Lou Harry, on the faculty for our Super Mini-conference, offers this week’s writing prompt to get the gears turning in your head, to maybe force you to take a premise and find creative avenues to turn it into a story.
WRITING PROMPT #2 ~ Set your timer for 30 minutes. Ready, set, write!
From Lou Harry
Don’t think about plot. Don’t think about action. Don’t even think about character. Just start a conversation between two new characters and let it go where it goes, taking as little thinking time as possible. Keep your fingers moving on the keyboard. You are likely to be very surprised with what they say to each other. And if you surprise yourself, you are more likely to surprise the reader. (Of course, you will end up cutting much of this, but you don’t need the road once you get to the destination.)
So I started at 1:14 p.m. and stopped at 1:47 p.m. I don’t know where it came from or what to do with it, but here it is:
“I told you not to do it.”
Mary Beth Allison twisted the ends of her medium-brown hair into a knot, let the strands drop through her fingers onto her shoulders, and let out a sigh of exasperation.
“Now go to your room and think about how you should treat your only sister.”
Her 8-year-old son, Trevor, his blue eyes brimming with tears and his red hair askew, turned and stomped down the hall.
“And don’t slam the door,” Mary Beth added in warning.
Trevor disappeared, leaving his 6-year-old sister, Cynthia, crying quietly on the couch.
This latest incident was all about Legos. Cynthia had built a tower of the little plastic pieces on the black vinyl ottoman they used as a coffee table. She had stretched high to put the last piece on top and was about to enjoy her masterpiece when Trevor burst into the room through the sliding glass door separating the living room from their deck. Mary Beth saw the look in his eye and called out to him to behave, but he had ignored her and knocked the tower down. Cynthia had burst into tears immediately, but was quieting down now.
“Cynthia, you can build it up again,” Mary Beth suggested.
Cynthia was having none of it. She just lay on the couch instead, pulled her favorite blanket towards her chest, and began to suck her thumb. She was a strawberry blonde. Her hair would be as messy as Trevor’s if it wasn’t in pigtails.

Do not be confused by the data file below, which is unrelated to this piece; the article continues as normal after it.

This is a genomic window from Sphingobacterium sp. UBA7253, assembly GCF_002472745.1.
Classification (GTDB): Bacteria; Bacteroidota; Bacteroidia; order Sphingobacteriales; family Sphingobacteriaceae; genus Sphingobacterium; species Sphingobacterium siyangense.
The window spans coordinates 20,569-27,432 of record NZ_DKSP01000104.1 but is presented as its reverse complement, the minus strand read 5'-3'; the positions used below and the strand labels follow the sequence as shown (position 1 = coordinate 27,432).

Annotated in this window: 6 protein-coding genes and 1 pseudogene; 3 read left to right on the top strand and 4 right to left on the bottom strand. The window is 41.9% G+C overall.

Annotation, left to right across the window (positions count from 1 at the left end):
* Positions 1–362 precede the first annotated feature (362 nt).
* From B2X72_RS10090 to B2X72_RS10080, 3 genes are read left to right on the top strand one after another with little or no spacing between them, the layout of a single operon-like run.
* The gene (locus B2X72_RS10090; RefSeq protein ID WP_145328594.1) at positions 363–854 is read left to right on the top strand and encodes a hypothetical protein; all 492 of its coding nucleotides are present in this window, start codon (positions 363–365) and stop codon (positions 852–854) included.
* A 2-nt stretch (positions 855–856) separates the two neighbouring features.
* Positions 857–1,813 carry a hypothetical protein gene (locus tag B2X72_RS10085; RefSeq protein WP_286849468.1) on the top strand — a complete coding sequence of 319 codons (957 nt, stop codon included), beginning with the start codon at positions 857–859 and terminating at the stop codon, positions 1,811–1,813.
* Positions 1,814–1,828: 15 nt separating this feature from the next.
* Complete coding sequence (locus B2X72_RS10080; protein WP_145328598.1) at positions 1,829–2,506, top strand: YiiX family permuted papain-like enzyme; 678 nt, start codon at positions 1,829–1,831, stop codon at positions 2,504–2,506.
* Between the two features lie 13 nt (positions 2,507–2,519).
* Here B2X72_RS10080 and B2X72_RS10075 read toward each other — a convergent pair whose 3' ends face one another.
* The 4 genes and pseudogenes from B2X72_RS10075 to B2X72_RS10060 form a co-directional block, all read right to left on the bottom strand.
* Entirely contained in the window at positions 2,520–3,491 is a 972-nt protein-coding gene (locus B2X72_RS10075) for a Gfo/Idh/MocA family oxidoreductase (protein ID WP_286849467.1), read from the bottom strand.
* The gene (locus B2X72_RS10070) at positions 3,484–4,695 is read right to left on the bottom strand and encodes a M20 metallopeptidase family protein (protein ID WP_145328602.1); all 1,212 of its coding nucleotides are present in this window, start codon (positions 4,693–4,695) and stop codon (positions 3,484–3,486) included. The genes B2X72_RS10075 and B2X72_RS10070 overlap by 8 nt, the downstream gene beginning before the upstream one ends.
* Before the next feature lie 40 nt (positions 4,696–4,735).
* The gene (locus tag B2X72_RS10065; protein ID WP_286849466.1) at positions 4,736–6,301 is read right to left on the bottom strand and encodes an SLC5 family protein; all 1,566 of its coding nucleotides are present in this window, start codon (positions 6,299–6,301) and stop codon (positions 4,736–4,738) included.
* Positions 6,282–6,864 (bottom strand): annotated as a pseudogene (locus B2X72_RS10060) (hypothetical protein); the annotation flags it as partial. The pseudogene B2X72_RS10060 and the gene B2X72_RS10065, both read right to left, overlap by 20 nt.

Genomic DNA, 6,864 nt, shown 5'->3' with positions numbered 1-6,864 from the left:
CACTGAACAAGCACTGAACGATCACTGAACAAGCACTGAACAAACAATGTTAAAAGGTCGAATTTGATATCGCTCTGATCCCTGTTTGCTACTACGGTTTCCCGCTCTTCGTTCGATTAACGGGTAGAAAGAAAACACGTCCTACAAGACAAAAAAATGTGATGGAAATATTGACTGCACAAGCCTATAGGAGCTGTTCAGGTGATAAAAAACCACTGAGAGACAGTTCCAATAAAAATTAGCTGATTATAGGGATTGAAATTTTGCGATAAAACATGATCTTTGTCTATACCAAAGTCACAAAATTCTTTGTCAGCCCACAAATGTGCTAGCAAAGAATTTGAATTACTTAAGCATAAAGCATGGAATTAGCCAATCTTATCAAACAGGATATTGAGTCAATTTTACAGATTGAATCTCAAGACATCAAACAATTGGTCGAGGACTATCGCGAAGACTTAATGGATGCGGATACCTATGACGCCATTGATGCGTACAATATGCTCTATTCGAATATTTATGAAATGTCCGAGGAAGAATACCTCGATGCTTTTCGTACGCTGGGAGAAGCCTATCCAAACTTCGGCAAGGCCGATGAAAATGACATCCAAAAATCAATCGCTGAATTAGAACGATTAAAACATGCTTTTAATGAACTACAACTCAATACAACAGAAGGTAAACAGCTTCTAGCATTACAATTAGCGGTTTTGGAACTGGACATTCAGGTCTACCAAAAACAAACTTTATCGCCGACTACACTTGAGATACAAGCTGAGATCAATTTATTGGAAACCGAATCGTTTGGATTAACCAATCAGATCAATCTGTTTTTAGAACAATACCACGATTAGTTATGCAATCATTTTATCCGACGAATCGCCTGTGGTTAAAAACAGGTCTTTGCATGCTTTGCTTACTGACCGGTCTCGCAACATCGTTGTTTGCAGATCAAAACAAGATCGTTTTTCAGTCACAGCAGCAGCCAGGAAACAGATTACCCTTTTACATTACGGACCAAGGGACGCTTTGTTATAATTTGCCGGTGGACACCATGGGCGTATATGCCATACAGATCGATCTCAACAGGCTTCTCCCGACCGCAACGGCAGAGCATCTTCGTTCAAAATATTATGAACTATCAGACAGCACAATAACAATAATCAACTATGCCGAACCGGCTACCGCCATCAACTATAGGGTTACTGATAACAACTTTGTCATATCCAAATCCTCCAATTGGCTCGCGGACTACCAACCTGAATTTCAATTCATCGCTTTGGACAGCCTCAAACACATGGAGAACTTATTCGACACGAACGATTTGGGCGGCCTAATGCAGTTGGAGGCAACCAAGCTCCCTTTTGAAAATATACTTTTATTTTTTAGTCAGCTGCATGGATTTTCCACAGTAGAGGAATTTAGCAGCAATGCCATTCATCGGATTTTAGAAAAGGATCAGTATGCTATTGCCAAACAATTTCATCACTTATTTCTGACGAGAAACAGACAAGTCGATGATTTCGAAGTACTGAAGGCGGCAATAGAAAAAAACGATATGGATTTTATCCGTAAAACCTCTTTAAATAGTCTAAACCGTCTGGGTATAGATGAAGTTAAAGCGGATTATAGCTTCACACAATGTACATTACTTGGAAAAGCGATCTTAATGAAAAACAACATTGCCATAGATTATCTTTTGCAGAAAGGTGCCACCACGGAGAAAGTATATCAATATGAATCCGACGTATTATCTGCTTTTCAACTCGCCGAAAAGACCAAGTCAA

Mary Beth went back to unloading the dishwasher. She only had a few more minutes before she had to start supper. Her husband, Rick, would be home promptly at 5:45 p.m., and she needed to be out the door by 6:30 to take both kids to their piano lessons.
“I wonder if it’s even worth it,” she muttered as she stretched to return the clean glasses to their place in the cupboard. She put some right back on the dishwasher’s plastic pegs due to water stains. The water in central Pennsylvania was full of limestone, but there just wasn’t enough money in the household budget for a water softener.
She set the table and thought back to her own youth. Her mother had scrimped and saved to give both Mary Beth and her sister, Ellen, piano lessons when they were about the same age as her kids were now. Ellen had some musical talent, but Mary Beth hated to practice and her own lessons had been money down the drain.
“The mistakes of the past continue on to the next generation,” Mary Beth thought as she pulled some paper towels off the dispenser on the wall. She had forgotten they were out of napkins, so the paper towels would have to do.
At least with Trevor in his room and Cynthia quiet for now on the couch, Mary Beth could work in peace. She knew her punishment of Trevor wasn’t much punishment at all; he’d be playing video games by now. But at least it kept her son and daughter apart for a while so she could work.
Mary Beth’s thoughts drifted to her own sister, Ellen. They were as different as Trevor and Cynthia were, and they hadn’t been close as children. They were closer now as adults, even though Ellen lived two states away. Tragedy had forced them to reach out to each other when their parents were killed in an auto accident while they were both still in college. Mary Beth had dropped out so Ellen could graduate. She didn’t really regret it. Ellen had always been better in school than she was. She could go back and get her degree now if she wanted to; her husband had even encouraged her to think about it. But college always seemed to Mary Beth like too much work, both then and now.